4. So here is one of my entries for the GB: I do like an oddity and an ugly duckling so I think this fits the bill, also I'm a bit of a Roland fanboy so it's cool to see some of their advertising back when they weren't the global company they are today. So the Dome Zero was a Japanese attempt at a super car, in true 1970s wedge styling. The 'RL' stands for 'Racing Le Mans' for this racing version. Unfortunately they didn't fare too well, with both getting the approvals for the road version into production or the Le Mans racing versions, This kit is a model of the 1979 entry, with decals for no. 6 and no. 7 cars, Neither had a great run and both failed to finish the race (no. 6 one running out of fuel at lap 40 and no. 7 with engine issues at lap 25) - but god loves a tryer as they say, and so do I. Finding reference material is a little on the hard side, but the company is still in existence working in racing, I'm not sure if the 1979 cars still exist, they were possibly recycled for the future Le Mans attempts with the wedge shaped Zero reappearing in 1980 and 81. I did find a few YouTube videos: https://youtu.be/VryFfXFG15Q https://youtu.be/Vo9w7Ci8vxA https://youtu.be/ZRaKzEqu3QI In terms of design it has an open cockpit at the front to aid driver visibility but testing showed large amounts of wind buffeting in the cockpit, so the roof was modified leaving a large gap to the back for ventilation. The main image shows the roof in the 'open' configuration (no it's not a growth out of the guy bending over) which I guess is how the driver would need to clamber in and out. Anyhow onto the kit... It's not an overly complex affair, Scalemates shows it dates back as far as the actual car to 1979, though it appears to have had a few tweaks along the way, being originally motorised, then a static model and at some point having some extra engine detail added (maybe then). This particular kit is from the latest reprint (2002). The instructions are a fairly typical old style folded paper sheet in black and white. The parts aren't too numerous given the age of the kit, nicely with most individually bagged... The chromed parts actually look quite nice too. There is quite a detailed engine (Cosworth DFV) though I think most of it won't be visible when finished, although it looks like the rear section will be hinged. The decals - I had worried they had yellowed with age but it seems it was just the greaseproof sheet that yellowed. There seems to be a bit of a crease in one corner and some scratches on the big spoiler decal but hopefully they are useable. I noticed there is some gunk in the shell (dried mould release?)... guess I should give it a wash before painting. The white plastic parts have yellowed slightly with age too. I decided to make a start, the chassis still bears the marks of being 'electrified' with a battery compartment and what appears to be some kind of slide switch for locking the front wheels (parts in top right of bellow image)? Annoyingly they left the battery cover which doesn't sit flush so I'll attempt to build something from plasticard to fill the two holes in the chassis more flushly. I glued the front suspension arms piece in place - hopefully I can gently bend them enough to fit the wheel hubs in later without snapping them. For the body I glued in rear spoiler as it might need a little filling before paint (actually from one of those video clips it shows that the spoiler isn't attached to the extended rear sides in real life). I also fitted in the small parts behind the light fittings and two side intake ducts - these will need a bit of filler towards the front edges. I've also 'protected' the rather fragile pointy bits towards the ends of the front body shell part from me damaging them with some bits of lolly stick and masking tape. The main part of the engine block I've built up too prior to paint (see above) and done some dry fitting. It seems that the whole rear wheels / section is attached to the front via 3 mounting points on the engine block so maybe a bit fragile (the rear shell has a hinge though attaching it to the front). I think I'll attach the inner tub to the chassis before painting (I generally like gluing stuff together before paint), though it seems I might need to add some additional sides to stop the inside of the side vents, etc. being visible from outside. It's hard to know what would be visible without any reference photos - I imagine it would be pretty bare bones for weight saving but feel they would have had some kind of sides to seal the cabin? The instructions aren't overly clear on colours - e.g. the interior of the shell isn't mentioned and the instructions seem to call out that the interior should be white and silver. Given the age of the car, clues in the paint guide and general modelling appearance I'd guess the construction would be an aluminium monocoque tub with space frame front/rear and sheet aluminium panels for the chassis/underside with a fibre-glass / GRP body. I'm not sure I agree on the instructions calling out white on interior (think this maybe more to reduce the amount of painting needed) I feel if the aluminium panels were painted they would be black to reduce any possible glare/distraction for the driver, also in one of the videos linked above it briefly shows it as black with some unpainted aluminium parts (though that is the later car).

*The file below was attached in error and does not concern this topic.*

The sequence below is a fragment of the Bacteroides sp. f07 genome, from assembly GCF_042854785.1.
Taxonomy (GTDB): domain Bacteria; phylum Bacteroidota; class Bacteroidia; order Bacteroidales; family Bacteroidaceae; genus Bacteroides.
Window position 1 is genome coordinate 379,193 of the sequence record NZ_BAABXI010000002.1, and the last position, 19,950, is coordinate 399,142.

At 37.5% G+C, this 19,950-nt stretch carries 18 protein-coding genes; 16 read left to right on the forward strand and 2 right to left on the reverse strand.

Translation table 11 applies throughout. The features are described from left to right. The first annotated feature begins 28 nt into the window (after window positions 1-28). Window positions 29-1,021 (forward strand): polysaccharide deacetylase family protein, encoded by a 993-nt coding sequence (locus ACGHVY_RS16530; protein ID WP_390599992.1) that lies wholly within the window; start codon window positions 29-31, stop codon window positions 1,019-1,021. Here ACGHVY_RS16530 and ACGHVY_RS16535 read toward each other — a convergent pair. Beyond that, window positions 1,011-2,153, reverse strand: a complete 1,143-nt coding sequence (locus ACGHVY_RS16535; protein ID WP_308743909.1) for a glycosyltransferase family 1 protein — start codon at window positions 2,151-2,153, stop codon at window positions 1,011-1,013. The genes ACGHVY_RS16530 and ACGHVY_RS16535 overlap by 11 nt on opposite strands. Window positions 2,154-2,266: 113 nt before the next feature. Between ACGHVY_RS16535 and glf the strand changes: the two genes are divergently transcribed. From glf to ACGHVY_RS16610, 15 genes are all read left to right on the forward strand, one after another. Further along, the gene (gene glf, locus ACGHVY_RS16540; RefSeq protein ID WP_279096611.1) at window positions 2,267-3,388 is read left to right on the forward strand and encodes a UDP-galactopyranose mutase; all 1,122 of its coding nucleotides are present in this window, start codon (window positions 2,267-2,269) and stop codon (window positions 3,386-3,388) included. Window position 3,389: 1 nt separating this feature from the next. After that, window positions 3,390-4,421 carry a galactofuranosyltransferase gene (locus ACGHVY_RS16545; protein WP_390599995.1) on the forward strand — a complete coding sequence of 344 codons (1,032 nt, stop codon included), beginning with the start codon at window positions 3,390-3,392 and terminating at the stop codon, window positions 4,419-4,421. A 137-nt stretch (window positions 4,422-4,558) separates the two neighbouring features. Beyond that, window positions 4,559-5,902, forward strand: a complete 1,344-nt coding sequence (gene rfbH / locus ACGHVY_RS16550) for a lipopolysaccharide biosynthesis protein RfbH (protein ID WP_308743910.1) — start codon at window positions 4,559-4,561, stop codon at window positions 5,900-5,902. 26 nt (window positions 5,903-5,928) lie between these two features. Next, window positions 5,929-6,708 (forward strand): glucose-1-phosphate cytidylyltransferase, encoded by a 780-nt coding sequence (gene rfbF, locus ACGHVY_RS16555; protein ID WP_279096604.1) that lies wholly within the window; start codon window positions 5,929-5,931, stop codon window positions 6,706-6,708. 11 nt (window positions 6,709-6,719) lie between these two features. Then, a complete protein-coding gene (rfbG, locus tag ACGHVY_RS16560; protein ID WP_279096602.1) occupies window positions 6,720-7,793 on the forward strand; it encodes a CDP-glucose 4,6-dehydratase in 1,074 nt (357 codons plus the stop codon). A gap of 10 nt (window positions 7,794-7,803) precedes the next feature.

5. Seeing as this GB is now running till the end of the month and I haven't got anything else GB wise till middle of Feb I thought I'd throw another quick oob into the ring. I started last week but I've only just got round to posting, so here we go. Tamiya 2001 Subaru Impreza from 2001 probably going to be in Richard Burns markings. TS50 spray can and Tamiya hairy stick acrylics for the rest. Should just about be able to get this over the finish line and add it into the gallery before the end